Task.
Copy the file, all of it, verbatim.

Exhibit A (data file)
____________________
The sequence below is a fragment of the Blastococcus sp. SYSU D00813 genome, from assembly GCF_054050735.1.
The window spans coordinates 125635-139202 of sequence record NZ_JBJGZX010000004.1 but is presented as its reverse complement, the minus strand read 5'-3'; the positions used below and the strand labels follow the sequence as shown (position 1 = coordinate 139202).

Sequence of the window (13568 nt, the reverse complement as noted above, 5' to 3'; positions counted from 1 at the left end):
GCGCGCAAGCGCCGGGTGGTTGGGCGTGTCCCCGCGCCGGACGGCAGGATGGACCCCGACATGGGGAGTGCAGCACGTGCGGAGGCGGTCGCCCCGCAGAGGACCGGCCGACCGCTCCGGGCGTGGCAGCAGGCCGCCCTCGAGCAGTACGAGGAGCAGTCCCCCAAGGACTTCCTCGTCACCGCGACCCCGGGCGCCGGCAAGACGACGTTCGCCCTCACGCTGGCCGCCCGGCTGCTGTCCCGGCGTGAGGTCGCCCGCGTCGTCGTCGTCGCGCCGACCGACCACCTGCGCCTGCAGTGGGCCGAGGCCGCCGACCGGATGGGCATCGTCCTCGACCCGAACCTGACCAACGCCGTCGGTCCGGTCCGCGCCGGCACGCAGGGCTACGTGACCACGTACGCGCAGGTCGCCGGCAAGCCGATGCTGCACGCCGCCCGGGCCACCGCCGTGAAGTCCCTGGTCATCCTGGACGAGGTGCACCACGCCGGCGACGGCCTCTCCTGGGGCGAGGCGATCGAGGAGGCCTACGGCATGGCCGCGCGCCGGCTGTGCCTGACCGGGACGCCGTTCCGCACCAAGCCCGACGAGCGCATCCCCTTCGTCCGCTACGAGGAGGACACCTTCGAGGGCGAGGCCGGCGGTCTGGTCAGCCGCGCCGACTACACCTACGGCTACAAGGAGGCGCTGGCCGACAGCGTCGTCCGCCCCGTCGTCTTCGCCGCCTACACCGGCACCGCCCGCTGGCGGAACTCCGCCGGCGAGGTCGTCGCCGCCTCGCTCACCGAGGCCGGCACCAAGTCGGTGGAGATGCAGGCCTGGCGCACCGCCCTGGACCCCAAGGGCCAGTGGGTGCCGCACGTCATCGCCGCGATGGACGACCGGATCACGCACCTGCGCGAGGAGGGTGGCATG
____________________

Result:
The sequence below is a fragment of the Blastococcus sp. SYSU D00813 genome, from assembly GCF_054050735.1.
The window spans coordinates 125635-139202 of sequence record NZ_JBJGZX010000004.1 but is presented as its reverse complement, the minus strand read 5'-3'; the positions used below and the strand labels follow the sequence as shown (position 1 = coordinate 139202).

Sequence of the window (13568 nt, the reverse complement as noted above, 5' to 3'; positions counted from 1 at the left end):
GCGCGCAAGCGCCGGGTGGTTGGGCGTGTCCCCGCGCCGGACGGCAGGATGGACCCCGACATGGGGAGTGCAGCACGTGCGGAGGCGGTCGCCCCGCAGAGGACCGGCCGACCGCTCCGGGCGTGGCAGCAGGCCGCCCTCGAGCAGTACGAGGAGCAGTCCCCCAAGGACTTCCTCGTCACCGCGACCCCGGGCGCCGGCAAGACGACGTTCGCCCTCACGCTGGCCGCCCGGCTGCTGTCCCGGCGTGAGGTCGCCCGCGTCGTCGTCGTCGCGCCGACCGACCACCTGCGCCTGCAGTGGGCCGAGGCCGCCGACCGGATGGGCATCGTCCTCGACCCGAACCTGACCAACGCCGTCGGTCCGGTCCGCGCCGGCACGCAGGGCTACGTGACCACGTACGCGCAGGTCGCCGGCAAGCCGATGCTGCACGCCGCCCGGGCCACCGCCGTGAAGTCCCTGGTCATCCTGGACGAGGTGCACCACGCCGGCGACGGCCTCTCCTGGGGCGAGGCGATCGAGGAGGCCTACGGCATGGCCGCGCGCCGGCTGTGCCTGACCGGGACGCCGTTCCGCACCAAGCCCGACGAGCGCATCCCCTTCGTCCGCTACGAGGAGGACACCTTCGAGGGCGAGGCCGGCGGTCTGGTCAGCCGCGCCGACTACACCTACGGCTACAAGGAGGCGCTGGCCGACAGCGTCGTCCGCCCCGTCGTCTTCGCCGCCTACACCGGCACCGCCCGCTGGCGGAACTCCGCCGGCGAGGTCGTCGCCGCCTCGCTCACCGAGGCCGGCACCAAGTCGGTGGAGATGCAGGCCTGGCGCACCGCCCTGGACCCCAAGGGCCAGTGGGTGCCGCACGTCATCGCCGCGATGGACGACCGGATCACGCACCTGCGCGAGGAGGGTGGCATG